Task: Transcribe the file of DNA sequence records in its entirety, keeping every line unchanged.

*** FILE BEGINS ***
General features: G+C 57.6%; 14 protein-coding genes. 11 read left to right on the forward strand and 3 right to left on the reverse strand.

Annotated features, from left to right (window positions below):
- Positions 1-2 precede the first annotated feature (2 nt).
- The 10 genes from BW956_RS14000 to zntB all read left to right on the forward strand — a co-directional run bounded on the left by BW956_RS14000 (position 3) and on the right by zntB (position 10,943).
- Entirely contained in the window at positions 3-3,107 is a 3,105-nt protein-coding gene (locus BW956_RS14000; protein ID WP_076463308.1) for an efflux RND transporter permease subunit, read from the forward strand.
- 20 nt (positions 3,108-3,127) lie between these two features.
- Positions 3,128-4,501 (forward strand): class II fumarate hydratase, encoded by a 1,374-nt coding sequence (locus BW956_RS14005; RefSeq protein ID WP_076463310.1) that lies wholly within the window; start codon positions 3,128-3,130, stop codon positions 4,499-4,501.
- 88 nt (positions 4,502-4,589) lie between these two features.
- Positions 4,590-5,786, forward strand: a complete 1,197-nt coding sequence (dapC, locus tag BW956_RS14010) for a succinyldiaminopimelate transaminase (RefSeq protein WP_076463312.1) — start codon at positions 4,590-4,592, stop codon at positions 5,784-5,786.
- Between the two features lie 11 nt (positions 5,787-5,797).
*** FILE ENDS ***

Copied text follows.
General features: G+C 57.6%; 14 protein-coding genes. 11 read left to right on the forward strand and 3 right to left on the reverse strand.

Annotated features, from left to right (window positions below):
- Positions 1-2 precede the first annotated feature (2 nt).
- The 10 genes from BW956_RS14000 to zntB all read left to right on the forward strand — a co-directional run bounded on the left by BW956_RS14000 (position 3) and on the right by zntB (position 10,943).
- Entirely contained in the window at positions 3-3,107 is a 3,105-nt protein-coding gene (locus BW956_RS14000; protein ID WP_076463308.1) for an efflux RND transporter permease subunit, read from the forward strand.
- 20 nt (positions 3,108-3,127) lie between these two features.
- Positions 3,128-4,501 (forward strand): class II fumarate hydratase, encoded by a 1,374-nt coding sequence (locus BW956_RS14005; RefSeq protein ID WP_076463310.1) that lies wholly within the window; start codon positions 3,128-3,130, stop codon positions 4,499-4,501.
- 88 nt (positions 4,502-4,589) lie between these two features.
- Positions 4,590-5,786, forward strand: a complete 1,197-nt coding sequence (dapC, locus tag BW956_RS14010) for a succinyldiaminopimelate transaminase (RefSeq protein WP_076463312.1) — start codon at positions 4,590-4,592, stop codon at positions 5,784-5,786.
- Between the two features lie 11 nt (positions 5,787-5,797).